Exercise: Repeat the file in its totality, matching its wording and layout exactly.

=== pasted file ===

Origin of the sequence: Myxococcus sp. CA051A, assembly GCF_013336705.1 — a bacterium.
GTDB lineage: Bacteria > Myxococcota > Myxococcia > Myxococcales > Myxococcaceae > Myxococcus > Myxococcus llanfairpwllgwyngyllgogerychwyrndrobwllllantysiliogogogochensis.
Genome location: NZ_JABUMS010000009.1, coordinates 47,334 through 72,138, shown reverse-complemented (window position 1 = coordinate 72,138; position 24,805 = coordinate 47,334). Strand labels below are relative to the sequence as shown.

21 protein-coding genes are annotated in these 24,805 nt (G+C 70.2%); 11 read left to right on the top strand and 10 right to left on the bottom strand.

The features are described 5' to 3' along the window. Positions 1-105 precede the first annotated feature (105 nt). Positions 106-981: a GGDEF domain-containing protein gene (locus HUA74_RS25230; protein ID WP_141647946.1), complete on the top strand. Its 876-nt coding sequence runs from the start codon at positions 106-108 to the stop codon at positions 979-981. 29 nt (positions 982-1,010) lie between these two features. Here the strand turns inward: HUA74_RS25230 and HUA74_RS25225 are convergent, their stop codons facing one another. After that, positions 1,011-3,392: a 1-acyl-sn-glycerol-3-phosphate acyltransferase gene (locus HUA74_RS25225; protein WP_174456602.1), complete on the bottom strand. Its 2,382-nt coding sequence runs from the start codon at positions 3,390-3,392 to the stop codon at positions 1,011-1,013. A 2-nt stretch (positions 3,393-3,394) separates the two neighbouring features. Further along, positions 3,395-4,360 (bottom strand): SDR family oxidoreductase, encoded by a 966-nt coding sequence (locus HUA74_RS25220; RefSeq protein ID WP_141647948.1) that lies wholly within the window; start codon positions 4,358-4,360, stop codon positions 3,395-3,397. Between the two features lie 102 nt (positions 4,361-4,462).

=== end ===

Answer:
Origin of the sequence: Myxococcus sp. CA051A, assembly GCF_013336705.1 — a bacterium.
GTDB lineage: Bacteria > Myxococcota > Myxococcia > Myxococcales > Myxococcaceae > Myxococcus > Myxococcus llanfairpwllgwyngyllgogerychwyrndrobwllllantysiliogogogochensis.
Genome location: NZ_JABUMS010000009.1, coordinates 47,334 through 72,138, shown reverse-complemented (window position 1 = coordinate 72,138; position 24,805 = coordinate 47,334). Strand labels below are relative to the sequence as shown.

21 protein-coding genes are annotated in these 24,805 nt (G+C 70.2%); 11 read left to right on the top strand and 10 right to left on the bottom strand.

The features are described 5' to 3' along the window. Positions 1-105 precede the first annotated feature (105 nt). Positions 106-981: a GGDEF domain-containing protein gene (locus HUA74_RS25230; protein ID WP_141647946.1), complete on the top strand. Its 876-nt coding sequence runs from the start codon at positions 106-108 to the stop codon at positions 979-981. 29 nt (positions 982-1,010) lie between these two features. Here the strand turns inward: HUA74_RS25230 and HUA74_RS25225 are convergent, their stop codons facing one another. After that, positions 1,011-3,392: a 1-acyl-sn-glycerol-3-phosphate acyltransferase gene (locus HUA74_RS25225; protein WP_174456602.1), complete on the bottom strand. Its 2,382-nt coding sequence runs from the start codon at positions 3,390-3,392 to the stop codon at positions 1,011-1,013. A 2-nt stretch (positions 3,393-3,394) separates the two neighbouring features. Further along, positions 3,395-4,360 (bottom strand): SDR family oxidoreductase, encoded by a 966-nt coding sequence (locus HUA74_RS25220; RefSeq protein ID WP_141647948.1) that lies wholly within the window; start codon positions 4,358-4,360, stop codon positions 3,395-3,397. Between the two features lie 102 nt (positions 4,361-4,462).